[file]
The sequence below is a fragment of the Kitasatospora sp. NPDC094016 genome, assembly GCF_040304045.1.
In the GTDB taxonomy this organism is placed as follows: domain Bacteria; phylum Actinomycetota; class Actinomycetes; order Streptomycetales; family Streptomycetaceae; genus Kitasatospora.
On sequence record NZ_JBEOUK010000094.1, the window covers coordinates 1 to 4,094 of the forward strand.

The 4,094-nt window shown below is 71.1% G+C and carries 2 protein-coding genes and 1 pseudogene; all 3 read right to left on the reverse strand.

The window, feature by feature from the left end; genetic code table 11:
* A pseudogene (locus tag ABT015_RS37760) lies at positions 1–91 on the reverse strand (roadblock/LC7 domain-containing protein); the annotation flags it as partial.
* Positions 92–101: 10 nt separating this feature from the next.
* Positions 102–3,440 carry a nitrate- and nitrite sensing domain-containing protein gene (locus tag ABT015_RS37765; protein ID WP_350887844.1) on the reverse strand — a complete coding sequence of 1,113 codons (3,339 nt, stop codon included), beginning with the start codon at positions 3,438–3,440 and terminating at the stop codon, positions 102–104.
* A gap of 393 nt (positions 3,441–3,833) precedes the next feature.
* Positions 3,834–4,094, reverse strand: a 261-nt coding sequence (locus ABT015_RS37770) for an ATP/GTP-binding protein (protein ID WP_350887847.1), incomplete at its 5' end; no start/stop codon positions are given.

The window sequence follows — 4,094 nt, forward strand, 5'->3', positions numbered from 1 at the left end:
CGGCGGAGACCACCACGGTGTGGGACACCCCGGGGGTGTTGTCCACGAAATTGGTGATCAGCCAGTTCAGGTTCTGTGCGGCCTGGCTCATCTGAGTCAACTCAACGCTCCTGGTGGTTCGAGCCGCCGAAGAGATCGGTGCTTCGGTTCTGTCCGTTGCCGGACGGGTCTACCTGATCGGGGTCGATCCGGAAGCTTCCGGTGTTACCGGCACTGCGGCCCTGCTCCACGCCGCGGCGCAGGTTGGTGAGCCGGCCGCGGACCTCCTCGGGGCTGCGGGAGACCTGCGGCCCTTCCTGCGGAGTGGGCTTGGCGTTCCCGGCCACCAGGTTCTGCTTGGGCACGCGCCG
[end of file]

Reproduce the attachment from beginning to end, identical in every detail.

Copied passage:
The sequence below is a fragment of the Kitasatospora sp. NPDC094016 genome, assembly GCF_040304045.1.
In the GTDB taxonomy this organism is placed as follows: domain Bacteria; phylum Actinomycetota; class Actinomycetes; order Streptomycetales; family Streptomycetaceae; genus Kitasatospora.
On sequence record NZ_JBEOUK010000094.1, the window covers coordinates 1 to 4,094 of the forward strand.

The 4,094-nt window shown below is 71.1% G+C and carries 2 protein-coding genes and 1 pseudogene; all 3 read right to left on the reverse strand.

The window, feature by feature from the left end; genetic code table 11:
* A pseudogene (locus tag ABT015_RS37760) lies at positions 1–91 on the reverse strand (roadblock/LC7 domain-containing protein); the annotation flags it as partial.
* Positions 92–101: 10 nt separating this feature from the next.
* Positions 102–3,440 carry a nitrate- and nitrite sensing domain-containing protein gene (locus tag ABT015_RS37765; protein ID WP_350887844.1) on the reverse strand — a complete coding sequence of 1,113 codons (3,339 nt, stop codon included), beginning with the start codon at positions 3,438–3,440 and terminating at the stop codon, positions 102–104.
* A gap of 393 nt (positions 3,441–3,833) precedes the next feature.
* Positions 3,834–4,094, reverse strand: a 261-nt coding sequence (locus ABT015_RS37770) for an ATP/GTP-binding protein (protein ID WP_350887847.1), incomplete at its 5' end; no start/stop codon positions are given.

The window sequence follows — 4,094 nt, forward strand, 5'->3', positions numbered from 1 at the left end:
CGGCGGAGACCACCACGGTGTGGGACACCCCGGGGGTGTTGTCCACGAAATTGGTGATCAGCCAGTTCAGGTTCTGTGCGGCCTGGCTCATCTGAGTCAACTCAACGCTCCTGGTGGTTCGAGCCGCCGAAGAGATCGGTGCTTCGGTTCTGTCCGTTGCCGGACGGGTCTACCTGATCGGGGTCGATCCGGAAGCTTCCGGTGTTACCGGCACTGCGGCCCTGCTCCACGCCGCGGCGCAGGTTGGTGAGCCGGCCGCGGACCTCCTCGGGGCTGCGGGAGACCTGCGGCCCTTCCTGCGGAGTGGGCTTGGCGTTCCCGGCCACCAGGTTCTGCTTGGGCACGCGCCG